ICAO Secretary General Dr. Fang Liu opened the Fifth ICAO Global Aviation Training and TRAINAIR PLUS Symposium that was conducted in Doha, Qatar, from 10 to 12 December 2018 by stressing to its participants the key value of Aviation Training Intelligence, and how the growth and potential of the global aviation network can only be realized if the sector has sufficient numbers of highly skilled professionals to fill its ranks.
“Commercial aviation globally has doubled in flight and passenger volumes once every fifteen years since this data began being analyzed in the mid-1970s, and air traffic continues to grow robustly in all regions today,” Dr. Liu underscored, adding “Current forecasts indicate that by 2034 airlines will carry almost double the passengers and freight they currently do, supporting close to 100 million direct and indirect jobs in the process, and some USD 5.7 trillion in economic activity.”
Dr. Liu stressed to her Symposium audience that even as air transport will need more and more skilled professionals to manage forecast growth without subsequent negative impacts on air transport safety, security and efficiency, as well as the economic growth of developing nations, the sector is also being considerably challenged by current attrition factors.
“Attrition dynamics pose risks not only to our sector’s airlines and airports in terms of the pilots, maintenance personnel, controllers, and other qualified staff they need on hand, but also to Governments with respect to their safety and security oversight responsibilities under the Chicago Convention,” she remarked.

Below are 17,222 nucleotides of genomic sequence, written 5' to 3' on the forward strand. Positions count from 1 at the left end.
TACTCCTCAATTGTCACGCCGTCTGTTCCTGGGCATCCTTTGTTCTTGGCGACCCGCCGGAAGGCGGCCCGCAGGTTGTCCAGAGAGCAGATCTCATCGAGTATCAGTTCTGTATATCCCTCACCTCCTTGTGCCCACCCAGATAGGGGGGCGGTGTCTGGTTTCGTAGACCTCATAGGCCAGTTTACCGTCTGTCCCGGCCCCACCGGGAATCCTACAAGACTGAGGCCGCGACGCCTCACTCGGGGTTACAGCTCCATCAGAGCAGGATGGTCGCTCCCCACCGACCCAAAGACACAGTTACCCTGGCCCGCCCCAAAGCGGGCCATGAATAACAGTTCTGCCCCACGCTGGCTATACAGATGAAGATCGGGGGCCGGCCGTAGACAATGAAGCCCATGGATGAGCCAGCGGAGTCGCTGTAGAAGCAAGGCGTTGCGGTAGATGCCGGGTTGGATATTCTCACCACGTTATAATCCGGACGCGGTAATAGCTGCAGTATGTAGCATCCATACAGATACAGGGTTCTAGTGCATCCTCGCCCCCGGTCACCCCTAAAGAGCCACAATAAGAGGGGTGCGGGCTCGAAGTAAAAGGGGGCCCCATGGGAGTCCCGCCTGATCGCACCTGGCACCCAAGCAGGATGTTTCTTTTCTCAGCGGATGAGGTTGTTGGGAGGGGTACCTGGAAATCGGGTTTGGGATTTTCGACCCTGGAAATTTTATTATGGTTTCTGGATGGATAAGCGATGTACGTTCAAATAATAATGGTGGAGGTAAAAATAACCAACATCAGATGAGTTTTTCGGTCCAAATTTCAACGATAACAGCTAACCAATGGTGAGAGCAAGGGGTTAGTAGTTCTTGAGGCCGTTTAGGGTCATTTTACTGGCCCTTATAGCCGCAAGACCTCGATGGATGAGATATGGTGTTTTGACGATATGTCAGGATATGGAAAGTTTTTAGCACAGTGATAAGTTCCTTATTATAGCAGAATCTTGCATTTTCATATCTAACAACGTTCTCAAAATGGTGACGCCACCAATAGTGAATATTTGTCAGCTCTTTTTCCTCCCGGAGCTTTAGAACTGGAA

The Doha Symposium focused on the theme of Aviation Training Intelligence, and on how in today’s world of information abundance, data collected through various sources needs to be structured and managed in a coherent and functional way to develop and implement effective training. It also explored new means of measuring training effectiveness, and Dr. Liu commented that when developing new training programmes, “new behaviours, improved skills, and increased productivity should be expected as common sense outcomes.”
Current forecasts indicate that by 2034 airlines will carry almost double the passengers and freight they currently do, supporting close to 100 million direct and indirect jobs in the process, and some USD 5.7 trillion in economic activity
“It is therefore critical to be able to effectively measure training impacts based on data collection types, analyses, and results which generate sound decision-making intelligence,” she said.
Another important factor stressed by the ICAO Secretary General in terms of current human resources development, management, and planning priorities was the rapid increase in the deployment of new technologies across every major industry sector.
“With the introduction of artificial intelligence, virtual reality, and unmanned aircraft systems, to name just a few areas of intensive innovation today, we are also seeing some tremendous competition globally for qualified technical personnel,” she noted. “This poses still further challenges for aviation in terms of attracting and retaining the personnel we now need.”
She drew attention to the important role of the ICAO TRAINAIR PLUS Programme in this regard, which is composed of more than 100 Members, including 12 training organizations in the Middle East Region, as well as to the fact that it is welcoming an increasing number of universities into its network today.
During a Membership Ceremony at the symposium, the Secretary General recognized nine organizations which have recently attained TRAINAIR PLUS Programme milestones, including training centres and universities from Algeria, China, Oman, Singapore and the United States of America. Airports Council International, the global trade association for the world’s airports, was also officially recognized as a TRAINAIR PLUS Corporate Partner, paving the way for further joint course development and delivery activities.